ParentCare » Vol. 48

Veterans cemeteries offer resting place for those who served

American Military CemeteryOnce again, there’s some crispness in the air, and I have to tell you that I love it. Autumn also brings us closer to Veterans Day, a day when we as a nation recognize the sacrifices that fine men and women have made to help keep our freedom alive.

The autumn colors are beautiful, but more beautiful are the colors of our flag – red, white and blue. The colors are flown all over our nation on a daily basis – in the classroom, at the town common, in front of many churches – but on each and every day, there are many flags flying at our national cemeteries and our state-operated Massachusetts Veteran Memorial cemeteries. These cemeteries are set aside as sacred land to be the final resting place of our dedicated family and friends in the armed services and their spouses or dependent children.

On July 17, 1862, Congress enacted legislation that authorized the president to purchase “cemetery grounds” to be used as national cemeteries “for soldiers who shall have died in the service of the country.”

I have had the honor on many occasions to travel to The National Cemetery on Cape Cod in Bourne, and I must say, there is nothing more impressive than turning onto the Avenue of Flags and seeing that the wind has taken each one and made it fly outstretched to greet the soldier or spouse we are bringing to lay to rest. I’d like to share a statement made by a friend of mine. Father Don, a Catholic priest who assists us with graveside prayers when we make the drive from Worcester, reminds us as we are assembled that “the cemetery grounds are sacred, and the flags fly every day in honor of the sacrifice made by men and women who fought for our freedom. Each and every day at The National Cemetery is Veterans Day.”

There are also two veteran cemeteries in Massachusetts that are operated by the Commonwealth of Massachusetts. One of them is in Agawam, outside of Springfield, and the other is in Winchendon. We are very fortunate in Massachusetts that these sacred grounds are set aside.

These cemeteries offer a great service to the men and women who served our nation. I would like to share a few of the benefits that are afforded our veterans at the cemeteries. While the National Cemetery and Massachusetts Veterans cemeteries offer similar benefits, there are a few slight differences.

  • Both offer a gravesite or niche for cremated remains to the veteran and to the spouse or dependent child at no charge.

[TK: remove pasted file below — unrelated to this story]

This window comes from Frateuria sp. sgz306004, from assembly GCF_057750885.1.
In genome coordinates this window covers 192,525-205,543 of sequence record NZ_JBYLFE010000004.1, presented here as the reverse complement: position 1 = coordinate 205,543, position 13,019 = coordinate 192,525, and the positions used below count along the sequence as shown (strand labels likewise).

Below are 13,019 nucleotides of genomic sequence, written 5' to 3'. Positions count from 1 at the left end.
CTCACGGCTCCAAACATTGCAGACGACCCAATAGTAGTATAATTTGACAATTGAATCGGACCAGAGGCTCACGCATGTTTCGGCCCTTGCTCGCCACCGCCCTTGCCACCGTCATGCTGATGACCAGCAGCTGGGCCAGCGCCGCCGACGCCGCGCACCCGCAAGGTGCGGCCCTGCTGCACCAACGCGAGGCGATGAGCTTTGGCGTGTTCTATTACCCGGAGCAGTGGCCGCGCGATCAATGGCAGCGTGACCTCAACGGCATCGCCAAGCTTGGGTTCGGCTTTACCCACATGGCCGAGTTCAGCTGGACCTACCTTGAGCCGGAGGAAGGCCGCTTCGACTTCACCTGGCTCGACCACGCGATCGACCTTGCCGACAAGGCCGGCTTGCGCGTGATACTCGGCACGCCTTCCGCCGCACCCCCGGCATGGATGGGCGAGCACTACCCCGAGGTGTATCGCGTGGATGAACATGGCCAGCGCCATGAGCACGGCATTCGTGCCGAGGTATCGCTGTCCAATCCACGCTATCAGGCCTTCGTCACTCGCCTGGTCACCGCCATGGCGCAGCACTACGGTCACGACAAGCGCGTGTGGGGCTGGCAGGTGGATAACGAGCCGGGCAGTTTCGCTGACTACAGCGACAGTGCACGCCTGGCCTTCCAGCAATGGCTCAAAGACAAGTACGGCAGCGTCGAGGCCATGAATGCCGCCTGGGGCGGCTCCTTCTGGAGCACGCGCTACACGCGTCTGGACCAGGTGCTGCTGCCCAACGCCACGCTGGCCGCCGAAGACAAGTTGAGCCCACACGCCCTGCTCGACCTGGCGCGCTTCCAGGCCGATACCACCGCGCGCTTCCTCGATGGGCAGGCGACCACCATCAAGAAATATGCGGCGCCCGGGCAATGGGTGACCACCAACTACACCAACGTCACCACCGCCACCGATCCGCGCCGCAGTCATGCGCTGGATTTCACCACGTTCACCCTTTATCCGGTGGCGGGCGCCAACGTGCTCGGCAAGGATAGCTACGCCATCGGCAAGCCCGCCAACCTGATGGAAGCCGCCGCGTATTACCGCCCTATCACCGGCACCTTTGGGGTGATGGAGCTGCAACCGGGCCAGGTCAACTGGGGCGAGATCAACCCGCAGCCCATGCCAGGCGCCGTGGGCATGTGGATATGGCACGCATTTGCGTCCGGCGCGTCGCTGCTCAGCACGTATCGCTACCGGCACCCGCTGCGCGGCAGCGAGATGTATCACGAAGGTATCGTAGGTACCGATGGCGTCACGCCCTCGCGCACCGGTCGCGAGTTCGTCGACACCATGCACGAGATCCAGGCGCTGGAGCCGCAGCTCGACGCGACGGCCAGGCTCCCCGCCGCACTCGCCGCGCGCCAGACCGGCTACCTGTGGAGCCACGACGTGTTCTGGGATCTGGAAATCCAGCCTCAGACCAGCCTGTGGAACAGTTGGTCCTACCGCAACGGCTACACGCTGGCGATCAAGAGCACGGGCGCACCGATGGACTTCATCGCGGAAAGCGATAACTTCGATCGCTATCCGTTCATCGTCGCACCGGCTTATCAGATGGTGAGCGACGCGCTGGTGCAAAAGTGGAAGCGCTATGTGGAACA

• There are no opening fees at the National Cemetery for the veteran or the spouse or eligible dependent children.
  • There is no opening fee for the veteran at the Massachusetts Veterans Memorial Cemetery, but there is a $150 charge for cremated remains of the spouse or dependent children and a $300 charge for interment of a casket of the spouse or dependent child. If the spouse is also a veteran, there are no charges.
  • Both the National and Massachusetts Veterans cemeteries make arrangements with the Department of Veteran Affairs for the marker at the grave.
  • Both the National and Massachusetts Veterans cemeteries provide grave liners for the graves, although a family may purchase a vault or grave liner from a funeral director.

I’m certain that every funeral director has worked with family members who have said their dad told them that the military would pay for his funeral. While that’s not the case in most instances, the military does offer other benefits, depending upon disability and whether a death was service-connected. Families can contact their local veterans agent to find out what they are entitled to, in addition to the offering from the veteran cemeteries.

Veterans have done this nation a great service, and it is an honor as a funeral director to serve any member of the Armed Services. We are always willing to offer guidance to a family that may have questions and can refer families to their local veterans agent.

Stephen Gemelli is the general manager and director of Mercadante Funeral Home & Chapel, 370 Plantation St., Worcester. For more information, visit or call (508) 754-0486.

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